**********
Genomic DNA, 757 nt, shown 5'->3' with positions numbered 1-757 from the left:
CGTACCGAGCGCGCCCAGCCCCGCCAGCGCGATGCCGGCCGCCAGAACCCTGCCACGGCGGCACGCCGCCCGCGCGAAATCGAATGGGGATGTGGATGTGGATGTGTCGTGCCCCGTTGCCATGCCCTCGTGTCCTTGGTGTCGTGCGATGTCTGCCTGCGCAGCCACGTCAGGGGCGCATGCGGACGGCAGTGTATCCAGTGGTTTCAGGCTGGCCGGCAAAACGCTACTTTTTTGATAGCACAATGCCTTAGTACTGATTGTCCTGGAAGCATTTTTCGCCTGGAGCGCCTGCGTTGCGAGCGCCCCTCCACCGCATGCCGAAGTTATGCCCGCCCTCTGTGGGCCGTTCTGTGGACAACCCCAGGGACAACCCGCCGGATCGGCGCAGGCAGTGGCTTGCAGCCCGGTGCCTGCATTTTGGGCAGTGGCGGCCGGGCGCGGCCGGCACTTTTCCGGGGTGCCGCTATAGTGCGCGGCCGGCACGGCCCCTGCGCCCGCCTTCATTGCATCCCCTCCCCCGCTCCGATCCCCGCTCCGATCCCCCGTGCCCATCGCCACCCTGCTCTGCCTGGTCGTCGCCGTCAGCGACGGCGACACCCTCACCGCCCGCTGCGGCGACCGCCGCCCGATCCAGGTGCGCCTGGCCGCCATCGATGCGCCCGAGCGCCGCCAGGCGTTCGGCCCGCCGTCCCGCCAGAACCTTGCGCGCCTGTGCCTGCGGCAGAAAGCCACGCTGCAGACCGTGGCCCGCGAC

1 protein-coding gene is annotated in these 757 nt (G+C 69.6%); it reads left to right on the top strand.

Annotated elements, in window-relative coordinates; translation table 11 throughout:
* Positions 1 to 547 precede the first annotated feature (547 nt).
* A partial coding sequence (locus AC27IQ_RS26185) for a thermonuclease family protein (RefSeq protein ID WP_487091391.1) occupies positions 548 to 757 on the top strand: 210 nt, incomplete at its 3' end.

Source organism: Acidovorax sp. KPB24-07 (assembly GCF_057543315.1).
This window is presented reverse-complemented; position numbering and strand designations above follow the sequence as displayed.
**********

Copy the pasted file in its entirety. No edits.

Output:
Genomic DNA, 757 nt, shown 5'->3' with positions numbered 1-757 from the left:
CGTACCGAGCGCGCCCAGCCCCGCCAGCGCGATGCCGGCCGCCAGAACCCTGCCACGGCGGCACGCCGCCCGCGCGAAATCGAATGGGGATGTGGATGTGGATGTGTCGTGCCCCGTTGCCATGCCCTCGTGTCCTTGGTGTCGTGCGATGTCTGCCTGCGCAGCCACGTCAGGGGCGCATGCGGACGGCAGTGTATCCAGTGGTTTCAGGCTGGCCGGCAAAACGCTACTTTTTTGATAGCACAATGCCTTAGTACTGATTGTCCTGGAAGCATTTTTCGCCTGGAGCGCCTGCGTTGCGAGCGCCCCTCCACCGCATGCCGAAGTTATGCCCGCCCTCTGTGGGCCGTTCTGTGGACAACCCCAGGGACAACCCGCCGGATCGGCGCAGGCAGTGGCTTGCAGCCCGGTGCCTGCATTTTGGGCAGTGGCGGCCGGGCGCGGCCGGCACTTTTCCGGGGTGCCGCTATAGTGCGCGGCCGGCACGGCCCCTGCGCCCGCCTTCATTGCATCCCCTCCCCCGCTCCGATCCCCGCTCCGATCCCCCGTGCCCATCGCCACCCTGCTCTGCCTGGTCGTCGCCGTCAGCGACGGCGACACCCTCACCGCCCGCTGCGGCGACCGCCGCCCGATCCAGGTGCGCCTGGCCGCCATCGATGCGCCCGAGCGCCGCCAGGCGTTCGGCCCGCCGTCCCGCCAGAACCTTGCGCGCCTGTGCCTGCGGCAGAAAGCCACGCTGCAGACCGTGGCCCGCGAC

1 protein-coding gene is annotated in these 757 nt (G+C 69.6%); it reads left to right on the top strand.

Annotated elements, in window-relative coordinates; translation table 11 throughout:
* Positions 1 to 547 precede the first annotated feature (547 nt).
* A partial coding sequence (locus AC27IQ_RS26185) for a thermonuclease family protein (RefSeq protein ID WP_487091391.1) occupies positions 548 to 757 on the top strand: 210 nt, incomplete at its 3' end.

Source organism: Acidovorax sp. KPB24-07 (assembly GCF_057543315.1).
This window is presented reverse-complemented; position numbering and strand designations above follow the sequence as displayed.